Bangladesh poised to be next Asian Tiger
Nilratan Halder | Published:
December 17, 2015 22:22:20
October 23, 2017 03:57:55
Countries like Bangladesh usually want to hear words of praise from foreigners. Kaushik Basu, Chief Economist of the World Bank is not a foreigner of the Western stock but he more than makes up for the lacking by heading the multilateral bank's economic cell as the second person to do so from a developing country and the first from India. This country has reasons to rejoice in his Bangalee identity.
Had he not visited in the capacity of the bank's chief economist, the optimism he exuded about the prospect of Bangladesh could be taken with a grain of salt as a few pats on its back. Or, maybe, some room would have been left to doubt the Washington-based bank's actual intention, particularly so in the context of the recent strained relations between it and Bangladesh. Doubt would have deepened further following the country's undertaking of the Padma Bridge construction with its own fund and its graduation into a lower-middle income economy.
However, all such doubts get dispelled when it is made clear that before coming to Bangladesh, Basu meticulously went through facts in order to be correct in his observation. Nothing less would have been fitting for a man of his stature to appreciate the progress made by Bangladesh on different fronts as well as to cite where things are not up to the mark and how the country could further add to its gains from here onwards. On that score, he spoke as a Bangalee, like one who feels some sort of close affinity with the people in Bangladesh.
His observations should, therefore, be taken very seriously. Credit goes to the WB chief economist for highlighting the achievements in the country's economic and social indicators. When the Economist, a highly esteemed weekly magazine published from London, ran a story on Bangladesh zeroing in on its success that, it observed, defied economic theories, others took note of the fact. Whereas the Economist was clueless about a plausible explanation about the success story, Basu seems to have a more or less clear idea about it.
It is because of this he can claim that the country now stands on the cusp of take-off with remarkable achievements already under its belt. He draws everyone's attention to the fact that Bangladesh with 29 per cent of its gross domestic product (GDP) has been maintaining an annual economic growth above 6.0 per cent for a number of years. This year its economy is projected to grow by 6.5 per cent and 6.7 per cent the next year. Kaushik Basu compares this rate of investment on a par with some of the East Asian nations.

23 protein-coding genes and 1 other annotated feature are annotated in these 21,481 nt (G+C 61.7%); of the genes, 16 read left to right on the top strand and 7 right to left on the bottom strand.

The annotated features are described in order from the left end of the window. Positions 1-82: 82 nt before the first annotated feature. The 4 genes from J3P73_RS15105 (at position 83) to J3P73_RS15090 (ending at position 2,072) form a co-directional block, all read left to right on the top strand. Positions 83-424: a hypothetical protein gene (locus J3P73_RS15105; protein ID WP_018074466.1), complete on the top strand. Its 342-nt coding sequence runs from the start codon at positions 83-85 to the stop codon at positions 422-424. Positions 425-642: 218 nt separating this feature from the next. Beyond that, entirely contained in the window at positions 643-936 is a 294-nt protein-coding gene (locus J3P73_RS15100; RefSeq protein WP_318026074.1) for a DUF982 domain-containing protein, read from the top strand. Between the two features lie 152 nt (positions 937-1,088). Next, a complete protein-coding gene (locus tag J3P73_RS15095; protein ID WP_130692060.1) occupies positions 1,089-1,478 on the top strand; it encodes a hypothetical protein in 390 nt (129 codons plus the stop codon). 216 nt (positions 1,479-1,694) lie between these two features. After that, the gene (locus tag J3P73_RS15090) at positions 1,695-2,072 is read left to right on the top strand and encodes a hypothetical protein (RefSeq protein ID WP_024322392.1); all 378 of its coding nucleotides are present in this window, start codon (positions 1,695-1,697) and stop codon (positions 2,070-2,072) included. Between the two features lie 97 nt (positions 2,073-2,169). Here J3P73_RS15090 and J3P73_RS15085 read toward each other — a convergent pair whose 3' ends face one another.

However, at the same time, he reminds the policymakers and planners here that there is a need for raising the investment ratio to 33-34 per cent in order to take the GDP growth rate to 8.0 per cent. Quite rightly, he indicates a number of way out for doing so and cautions about the problems the country will face as a follow-up with its closer global link. He is fully aware of the poor tax ratio to the GDP. Not in favour of increased tax, he advises efficient and broadening of the revenue base.
In this context, one could not agree more with his suggestion for more investment in education and skill development. Bangladesh is favourably poised to take over from China in many areas of manufacture and services because of the latter's enhanced labour costs. What however remains so galling is the slow and cumbersome process of doing business. Without naming the sluggish bureaucratic structure, he has proposed easing procedural hurdles and cost of doing business in the country in order to draw investment. To encourage private investment, this is a sine qua non. This must be complemented with matching infrastructure. These are prerequisites for making investors sufficiently interested in investment. Private investment in infrastructure development should also be made a reality.
Clearly, this brings the argument to good governance, sound policy formulation and execution. His suggestion to replicate the readymade garments (RMG) model in another three or four sectors is worth considering. Pharmaceutical sector is one he mentioned. Then he did not elaborate. To go by the potential, the most outstanding candidate seems to be the information and communication technology (ICT). Already the indication is that the sector with the dynamism exhibited so far on its own has the potential to supersede the success of the RMG. Until recently, ICT received not much attention from the government but now that more and more youths have been enrolling themselves for higher studies in computer science and engineering, this sector will have a large number of highly qualified graduates to take up the challenges of turning Bangladesh digitised in the true sense of the term.
In doing so the government patronage will prove crucial. Faster internet service, gadgets and components of the technology have to be made easily available and at a low cost. If the knowledge of this technology kick-starts with an explosion, the manpower resource will grab the opportunity to reap ICT benefits to the full. So, the prediction that Bangladesh, now better placed than many other nations, will emerge as the next Asian Tiger is not at all misplaced.